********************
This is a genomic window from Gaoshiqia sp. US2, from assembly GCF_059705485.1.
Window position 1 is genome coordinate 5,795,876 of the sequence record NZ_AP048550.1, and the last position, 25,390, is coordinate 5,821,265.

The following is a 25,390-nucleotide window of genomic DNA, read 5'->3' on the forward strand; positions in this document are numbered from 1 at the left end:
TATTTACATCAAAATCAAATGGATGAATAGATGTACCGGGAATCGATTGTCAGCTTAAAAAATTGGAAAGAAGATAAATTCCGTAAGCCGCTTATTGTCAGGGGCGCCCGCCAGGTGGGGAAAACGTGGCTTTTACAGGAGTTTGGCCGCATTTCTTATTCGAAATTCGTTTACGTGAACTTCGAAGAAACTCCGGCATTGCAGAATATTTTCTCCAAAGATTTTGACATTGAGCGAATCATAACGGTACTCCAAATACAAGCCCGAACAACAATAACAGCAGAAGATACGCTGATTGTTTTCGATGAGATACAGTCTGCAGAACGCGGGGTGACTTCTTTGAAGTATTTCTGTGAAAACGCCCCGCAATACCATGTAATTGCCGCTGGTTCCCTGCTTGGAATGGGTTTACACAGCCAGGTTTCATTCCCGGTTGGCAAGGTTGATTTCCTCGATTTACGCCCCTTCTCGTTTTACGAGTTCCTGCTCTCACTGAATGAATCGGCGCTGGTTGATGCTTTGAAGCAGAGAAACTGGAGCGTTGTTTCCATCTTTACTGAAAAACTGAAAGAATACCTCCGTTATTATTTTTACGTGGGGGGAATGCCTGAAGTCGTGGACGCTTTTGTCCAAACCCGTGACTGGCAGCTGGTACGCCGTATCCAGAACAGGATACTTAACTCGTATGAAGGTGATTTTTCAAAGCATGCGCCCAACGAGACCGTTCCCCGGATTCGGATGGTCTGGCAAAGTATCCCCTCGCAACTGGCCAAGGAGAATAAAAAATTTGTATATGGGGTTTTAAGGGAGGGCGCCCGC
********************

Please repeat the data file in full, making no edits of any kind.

This is a genomic window from Gaoshiqia sp. US2, from assembly GCF_059705485.1.
Window position 1 is genome coordinate 5,795,876 of the sequence record NZ_AP048550.1, and the last position, 25,390, is coordinate 5,821,265.

The following is a 25,390-nucleotide window of genomic DNA, read 5'->3' on the forward strand; positions in this document are numbered from 1 at the left end:
TATTTACATCAAAATCAAATGGATGAATAGATGTACCGGGAATCGATTGTCAGCTTAAAAAATTGGAAAGAAGATAAATTCCGTAAGCCGCTTATTGTCAGGGGCGCCCGCCAGGTGGGGAAAACGTGGCTTTTACAGGAGTTTGGCCGCATTTCTTATTCGAAATTCGTTTACGTGAACTTCGAAGAAACTCCGGCATTGCAGAATATTTTCTCCAAAGATTTTGACATTGAGCGAATCATAACGGTACTCCAAATACAAGCCCGAACAACAATAACAGCAGAAGATACGCTGATTGTTTTCGATGAGATACAGTCTGCAGAACGCGGGGTGACTTCTTTGAAGTATTTCTGTGAAAACGCCCCGCAATACCATGTAATTGCCGCTGGTTCCCTGCTTGGAATGGGTTTACACAGCCAGGTTTCATTCCCGGTTGGCAAGGTTGATTTCCTCGATTTACGCCCCTTCTCGTTTTACGAGTTCCTGCTCTCACTGAATGAATCGGCGCTGGTTGATGCTTTGAAGCAGAGAAACTGGAGCGTTGTTTCCATCTTTACTGAAAAACTGAAAGAATACCTCCGTTATTATTTTTACGTGGGGGGAATGCCTGAAGTCGTGGACGCTTTTGTCCAAACCCGTGACTGGCAGCTGGTACGCCGTATCCAGAACAGGATACTTAACTCGTATGAAGGTGATTTTTCAAAGCATGCGCCCAACGAGACCGTTCCCCGGATTCGGATGGTCTGGCAAAGTATCCCCTCGCAACTGGCCAAGGAGAATAAAAAATTTGTATATGGGGTTTTAAGGGAGGGCGCCCGC